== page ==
by Jonathan Krause
I learnt my first big fundraising lesson in the dusty warehouse of a noisy printing factory in an industrial suburb south of Melbourne.
It was 1986. I had hair down to my waist. And I had the stupidest job in the world – writing poems for greeting cards. It seems I was the only person in the southern hemisphere with this job, which led New Idea to do a feature about it, and Gold Logie winner Ernie Sigley to invite me on to breakfast TV so he could crack jokes at my expense.
Each week I would be assigned 50 greeting cards to write poems for. Thinking I already knew everything, I set out to change the world of greeting cards forever by vowing never to write a rhyming poem. No love/glove/dove for me … which is when my boss beckoned me to follow her into the warehouse.
She pointed to a pallet of boxes of greeting cards – returned greeting cards from shops that couldn’t sell them. She said: ‘Jonathan, it’s not about you or what you want to write. It’s about what people want to buy.’
Fundraising is all about what you want to do for others.
So, my fundraising job at Australian Lutheran World Service (ALWS) is straightforward. I simply introduce you to people who need your help, support them to tell you what you can do to help and then leave you to decide what action you will take.
Of course, I try to present people’s story as clearly as I can. And I look for exciting ways you can act, such as Gifts of Grace, the GRACE Project, Walk My Way.
Of course, I respect you enough to be frank with you. Show you the urgency. Explain the challenges. Tell you what it costs.
Then, ask unashamedly for your help.
That’s Fundraising 101 – but really it’s one-to-one.
My dad sometimes grumbles that he gets too many letters from charities. Other people ask not to receive letters, so they can save money for the charity and help lower ‘overheads’. I understand those feelings, especially when you help people (and animals) through multiple charities.
However, in fundraising, we know that unless you talk to people at least every couple of months, they can forget about you, donations drop off, fewer people are helped, and ‘overheads’ actually go up.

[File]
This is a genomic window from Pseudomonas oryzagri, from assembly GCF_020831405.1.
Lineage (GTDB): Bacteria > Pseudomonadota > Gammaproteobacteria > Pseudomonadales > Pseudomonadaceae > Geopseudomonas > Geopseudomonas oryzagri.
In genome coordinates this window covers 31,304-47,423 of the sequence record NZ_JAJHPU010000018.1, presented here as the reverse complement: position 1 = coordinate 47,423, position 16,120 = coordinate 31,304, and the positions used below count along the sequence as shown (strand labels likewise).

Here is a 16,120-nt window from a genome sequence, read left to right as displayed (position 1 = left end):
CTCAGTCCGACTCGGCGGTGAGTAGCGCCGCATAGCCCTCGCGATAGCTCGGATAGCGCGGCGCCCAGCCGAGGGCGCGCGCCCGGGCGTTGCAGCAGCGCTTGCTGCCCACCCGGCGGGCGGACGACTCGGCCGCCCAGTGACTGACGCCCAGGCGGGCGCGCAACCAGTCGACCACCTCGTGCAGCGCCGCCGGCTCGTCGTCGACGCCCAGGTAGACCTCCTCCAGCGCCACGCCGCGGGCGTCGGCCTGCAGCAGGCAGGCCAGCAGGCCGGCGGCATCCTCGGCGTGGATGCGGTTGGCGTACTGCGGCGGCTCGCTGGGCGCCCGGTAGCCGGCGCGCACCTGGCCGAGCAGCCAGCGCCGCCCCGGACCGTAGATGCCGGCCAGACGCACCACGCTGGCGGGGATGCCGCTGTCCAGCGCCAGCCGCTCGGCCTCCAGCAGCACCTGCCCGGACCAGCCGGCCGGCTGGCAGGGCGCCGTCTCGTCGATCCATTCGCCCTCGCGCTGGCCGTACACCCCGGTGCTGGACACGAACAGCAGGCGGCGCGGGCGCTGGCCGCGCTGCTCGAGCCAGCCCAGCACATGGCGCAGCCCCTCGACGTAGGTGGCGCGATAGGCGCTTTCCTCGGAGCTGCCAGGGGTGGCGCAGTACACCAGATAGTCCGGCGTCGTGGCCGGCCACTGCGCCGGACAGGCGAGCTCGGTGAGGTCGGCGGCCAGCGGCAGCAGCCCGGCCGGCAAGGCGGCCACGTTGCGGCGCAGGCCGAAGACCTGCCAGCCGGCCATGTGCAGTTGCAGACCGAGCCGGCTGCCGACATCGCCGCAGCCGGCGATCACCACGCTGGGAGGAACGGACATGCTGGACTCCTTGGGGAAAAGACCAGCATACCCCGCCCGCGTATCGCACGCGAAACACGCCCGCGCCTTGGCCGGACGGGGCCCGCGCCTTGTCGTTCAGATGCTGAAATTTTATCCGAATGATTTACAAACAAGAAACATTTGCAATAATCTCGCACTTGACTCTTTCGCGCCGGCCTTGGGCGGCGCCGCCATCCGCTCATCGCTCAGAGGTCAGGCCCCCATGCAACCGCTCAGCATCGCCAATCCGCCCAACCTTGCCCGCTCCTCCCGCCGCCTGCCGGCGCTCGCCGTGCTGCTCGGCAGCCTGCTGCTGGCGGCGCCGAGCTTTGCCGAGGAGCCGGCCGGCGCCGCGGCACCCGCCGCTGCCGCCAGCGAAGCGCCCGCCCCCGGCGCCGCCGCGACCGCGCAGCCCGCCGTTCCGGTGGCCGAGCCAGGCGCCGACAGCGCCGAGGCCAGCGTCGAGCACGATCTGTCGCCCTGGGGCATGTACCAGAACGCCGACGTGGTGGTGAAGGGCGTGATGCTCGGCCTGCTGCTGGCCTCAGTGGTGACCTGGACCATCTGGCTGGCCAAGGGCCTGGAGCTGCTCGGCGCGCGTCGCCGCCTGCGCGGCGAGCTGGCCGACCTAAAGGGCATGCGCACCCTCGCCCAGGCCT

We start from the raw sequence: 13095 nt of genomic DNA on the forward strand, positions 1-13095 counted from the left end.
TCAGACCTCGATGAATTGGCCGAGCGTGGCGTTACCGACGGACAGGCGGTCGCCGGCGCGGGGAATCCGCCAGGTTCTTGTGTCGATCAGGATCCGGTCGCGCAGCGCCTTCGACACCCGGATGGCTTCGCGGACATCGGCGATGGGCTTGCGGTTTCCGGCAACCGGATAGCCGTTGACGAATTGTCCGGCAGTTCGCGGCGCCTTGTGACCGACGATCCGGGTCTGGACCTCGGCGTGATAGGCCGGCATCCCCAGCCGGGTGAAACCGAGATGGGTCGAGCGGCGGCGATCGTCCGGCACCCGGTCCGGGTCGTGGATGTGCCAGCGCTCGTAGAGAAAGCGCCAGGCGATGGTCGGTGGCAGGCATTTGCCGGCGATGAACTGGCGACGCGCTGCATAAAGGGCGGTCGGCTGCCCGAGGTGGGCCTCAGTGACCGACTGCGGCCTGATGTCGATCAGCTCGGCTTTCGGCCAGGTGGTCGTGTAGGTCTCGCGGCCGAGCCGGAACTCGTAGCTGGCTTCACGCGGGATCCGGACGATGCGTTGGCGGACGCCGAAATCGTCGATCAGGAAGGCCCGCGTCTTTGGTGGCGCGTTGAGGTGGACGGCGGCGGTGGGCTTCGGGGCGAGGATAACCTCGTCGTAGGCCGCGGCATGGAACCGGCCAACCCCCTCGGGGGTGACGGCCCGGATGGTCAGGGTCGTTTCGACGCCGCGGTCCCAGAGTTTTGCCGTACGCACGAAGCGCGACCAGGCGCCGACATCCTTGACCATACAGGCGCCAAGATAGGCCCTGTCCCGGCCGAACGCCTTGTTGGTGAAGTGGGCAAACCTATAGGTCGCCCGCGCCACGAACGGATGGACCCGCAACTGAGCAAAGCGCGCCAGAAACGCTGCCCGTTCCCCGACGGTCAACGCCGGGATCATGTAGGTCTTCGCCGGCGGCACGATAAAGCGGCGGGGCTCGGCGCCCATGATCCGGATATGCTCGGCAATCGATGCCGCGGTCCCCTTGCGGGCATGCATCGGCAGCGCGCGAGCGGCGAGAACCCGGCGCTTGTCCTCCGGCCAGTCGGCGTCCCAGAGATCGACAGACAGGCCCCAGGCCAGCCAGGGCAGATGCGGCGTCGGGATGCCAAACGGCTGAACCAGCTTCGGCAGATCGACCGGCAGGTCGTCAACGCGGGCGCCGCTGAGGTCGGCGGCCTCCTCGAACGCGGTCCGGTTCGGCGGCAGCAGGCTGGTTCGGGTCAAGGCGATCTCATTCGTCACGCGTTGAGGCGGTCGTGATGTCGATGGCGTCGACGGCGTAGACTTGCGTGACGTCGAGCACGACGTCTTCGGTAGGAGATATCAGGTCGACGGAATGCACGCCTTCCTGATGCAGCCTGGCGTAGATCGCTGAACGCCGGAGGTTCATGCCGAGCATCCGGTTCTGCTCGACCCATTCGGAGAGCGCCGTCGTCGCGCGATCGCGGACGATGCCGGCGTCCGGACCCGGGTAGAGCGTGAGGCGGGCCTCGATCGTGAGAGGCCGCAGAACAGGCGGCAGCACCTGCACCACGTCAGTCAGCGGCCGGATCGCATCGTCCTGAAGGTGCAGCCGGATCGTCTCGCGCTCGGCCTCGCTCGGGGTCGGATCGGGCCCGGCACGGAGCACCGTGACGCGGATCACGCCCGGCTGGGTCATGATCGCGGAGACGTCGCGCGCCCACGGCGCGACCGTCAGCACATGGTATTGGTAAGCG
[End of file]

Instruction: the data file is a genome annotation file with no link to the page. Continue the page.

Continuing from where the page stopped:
So, my job in fundraising is to balance the ‘smell-of-an-oily-rag’ approach – over a five-year average ALWS ‘overheads’ are less than 15 per cent – with doing what my 30 years of experience have shown me to be the most effective, efficient way to raise money to help people.
I’ve been blessed to be able to teach fundraising around the world – the US, Canada, the UK, Ireland, Belgium, Italy, Germany, Bangladesh, Cambodia, Thailand and even to 500 hospital administrators in the middle of China!
What I’ve found in all those places is that people always give from their heart. Someone’s need touches them, and they are moved to help.
You cannot educate people into giving by teaching lots of facts or statistics to persuade them. It doesn’t work, because the ‘head’ is not strong enough to overturn a decision made in the heart.
The only time fundraising should be about educating, is when we try to show you the most effective way for you to help others.
There’s another ‘Boss’ who has taught me about fundraising – Jesus.
Ever since I was on the Student Representative Council organising ‘Rice Days’ at Luther College in 1976, I’ve been driven by the words of Matthew 25:34–40. This is the story of the sheep and the goats, where Jesus talks about his people feeding the hungry, giving water to the thirsty, visiting the sick … and pointing out that when you and I do this for someone overlooked, ignored or forgotten, we are doing it for him.
What’s interesting is what Jesus teaches directly before that, in Matthew 25:14–30. Here, he tells the story of the Master giving his servants ‘talents’ – or in modern translations money – different amounts according to the servants’ different abilities.
Each day I must ask myself which servant I am. It’s a question we as the Lutheran Church need to ask each day too.
As a fundraiser, I (and ALWS) try to be the bold, hard-working servant of verses 14–30 – inspiring you with ideas, being efficient with your donations, helping you have as big an impact as you can with the gifts God has given you … to bless others as we follow Jesus as the sheep of verses 34–40, feeding the hungry, giving water to those are thirsty, caring for the homeless and sick.
For me, fundraising is a critical part of this ministry.
I thank God I have been given the opportunity to serve this way and been blessed to see the transformation in people’s lives as we work – and raise funds – together to bring love to life. What a joy!
Jonathan Krause is ALWS Community Action Manager.